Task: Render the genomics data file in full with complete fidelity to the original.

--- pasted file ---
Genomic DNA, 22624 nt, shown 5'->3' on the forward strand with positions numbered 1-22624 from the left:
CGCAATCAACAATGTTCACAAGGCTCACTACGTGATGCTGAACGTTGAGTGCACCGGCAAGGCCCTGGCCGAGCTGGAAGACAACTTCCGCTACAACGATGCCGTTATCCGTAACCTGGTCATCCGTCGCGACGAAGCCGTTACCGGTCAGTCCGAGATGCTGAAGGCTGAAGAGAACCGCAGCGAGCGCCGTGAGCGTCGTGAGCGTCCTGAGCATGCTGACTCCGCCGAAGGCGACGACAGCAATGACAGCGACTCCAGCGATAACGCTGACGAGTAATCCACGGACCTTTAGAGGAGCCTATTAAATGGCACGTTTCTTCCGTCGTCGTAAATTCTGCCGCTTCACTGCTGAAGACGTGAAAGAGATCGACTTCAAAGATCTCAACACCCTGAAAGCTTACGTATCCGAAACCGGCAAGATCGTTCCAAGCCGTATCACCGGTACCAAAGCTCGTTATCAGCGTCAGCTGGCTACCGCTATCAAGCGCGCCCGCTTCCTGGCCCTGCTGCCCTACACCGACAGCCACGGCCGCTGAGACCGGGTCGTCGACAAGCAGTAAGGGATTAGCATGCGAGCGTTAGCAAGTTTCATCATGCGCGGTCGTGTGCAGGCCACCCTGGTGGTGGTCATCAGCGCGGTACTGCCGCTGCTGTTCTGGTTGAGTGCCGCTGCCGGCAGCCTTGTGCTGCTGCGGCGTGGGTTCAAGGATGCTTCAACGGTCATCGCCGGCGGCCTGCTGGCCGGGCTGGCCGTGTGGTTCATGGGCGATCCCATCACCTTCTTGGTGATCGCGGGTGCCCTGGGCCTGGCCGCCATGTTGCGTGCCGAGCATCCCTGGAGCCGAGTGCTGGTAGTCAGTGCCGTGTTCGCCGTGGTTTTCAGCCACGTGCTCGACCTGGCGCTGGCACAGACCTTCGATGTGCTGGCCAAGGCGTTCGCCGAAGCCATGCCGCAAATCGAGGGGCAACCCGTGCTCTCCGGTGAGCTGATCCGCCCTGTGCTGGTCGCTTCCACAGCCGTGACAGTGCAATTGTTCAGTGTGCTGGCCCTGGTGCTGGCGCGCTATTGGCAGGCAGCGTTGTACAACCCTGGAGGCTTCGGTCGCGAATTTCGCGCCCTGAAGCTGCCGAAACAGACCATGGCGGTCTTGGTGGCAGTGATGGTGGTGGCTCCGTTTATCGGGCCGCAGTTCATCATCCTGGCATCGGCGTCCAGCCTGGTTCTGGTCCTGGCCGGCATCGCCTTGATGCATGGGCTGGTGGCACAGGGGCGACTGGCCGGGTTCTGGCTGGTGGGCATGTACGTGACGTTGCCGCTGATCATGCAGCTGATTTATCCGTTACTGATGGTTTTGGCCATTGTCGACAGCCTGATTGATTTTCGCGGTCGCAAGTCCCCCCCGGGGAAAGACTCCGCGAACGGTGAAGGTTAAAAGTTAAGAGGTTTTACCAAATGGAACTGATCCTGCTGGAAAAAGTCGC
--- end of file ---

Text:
Genomic DNA, 22624 nt, shown 5'->3' on the forward strand with positions numbered 1-22624 from the left:
CGCAATCAACAATGTTCACAAGGCTCACTACGTGATGCTGAACGTTGAGTGCACCGGCAAGGCCCTGGCCGAGCTGGAAGACAACTTCCGCTACAACGATGCCGTTATCCGTAACCTGGTCATCCGTCGCGACGAAGCCGTTACCGGTCAGTCCGAGATGCTGAAGGCTGAAGAGAACCGCAGCGAGCGCCGTGAGCGTCGTGAGCGTCCTGAGCATGCTGACTCCGCCGAAGGCGACGACAGCAATGACAGCGACTCCAGCGATAACGCTGACGAGTAATCCACGGACCTTTAGAGGAGCCTATTAAATGGCACGTTTCTTCCGTCGTCGTAAATTCTGCCGCTTCACTGCTGAAGACGTGAAAGAGATCGACTTCAAAGATCTCAACACCCTGAAAGCTTACGTATCCGAAACCGGCAAGATCGTTCCAAGCCGTATCACCGGTACCAAAGCTCGTTATCAGCGTCAGCTGGCTACCGCTATCAAGCGCGCCCGCTTCCTGGCCCTGCTGCCCTACACCGACAGCCACGGCCGCTGAGACCGGGTCGTCGACAAGCAGTAAGGGATTAGCATGCGAGCGTTAGCAAGTTTCATCATGCGCGGTCGTGTGCAGGCCACCCTGGTGGTGGTCATCAGCGCGGTACTGCCGCTGCTGTTCTGGTTGAGTGCCGCTGCCGGCAGCCTTGTGCTGCTGCGGCGTGGGTTCAAGGATGCTTCAACGGTCATCGCCGGCGGCCTGCTGGCCGGGCTGGCCGTGTGGTTCATGGGCGATCCCATCACCTTCTTGGTGATCGCGGGTGCCCTGGGCCTGGCCGCCATGTTGCGTGCCGAGCATCCCTGGAGCCGAGTGCTGGTAGTCAGTGCCGTGTTCGCCGTGGTTTTCAGCCACGTGCTCGACCTGGCGCTGGCACAGACCTTCGATGTGCTGGCCAAGGCGTTCGCCGAAGCCATGCCGCAAATCGAGGGGCAACCCGTGCTCTCCGGTGAGCTGATCCGCCCTGTGCTGGTCGCTTCCACAGCCGTGACAGTGCAATTGTTCAGTGTGCTGGCCCTGGTGCTGGCGCGCTATTGGCAGGCAGCGTTGTACAACCCTGGAGGCTTCGGTCGCGAATTTCGCGCCCTGAAGCTGCCGAAACAGACCATGGCGGTCTTGGTGGCAGTGATGGTGGTGGCTCCGTTTATCGGGCCGCAGTTCATCATCCTGGCATCGGCGTCCAGCCTGGTTCTGGTCCTGGCCGGCATCGCCTTGATGCATGGGCTGGTGGCACAGGGGCGACTGGCCGGGTTCTGGCTGGTGGGCATGTACGTGACGTTGCCGCTGATCATGCAGCTGATTTATCCGTTACTGATGGTTTTGGCCATTGTCGACAGCCTGATTGATTTTCGCGGTCGCAAGTCCCCCCCGGGGAAAGACTCCGCGAACGGTGAAGGTTAAAAGTTAAGAGGTTTTACCAAATGGAACTGATCCTGCTGGAAAAAGTCGC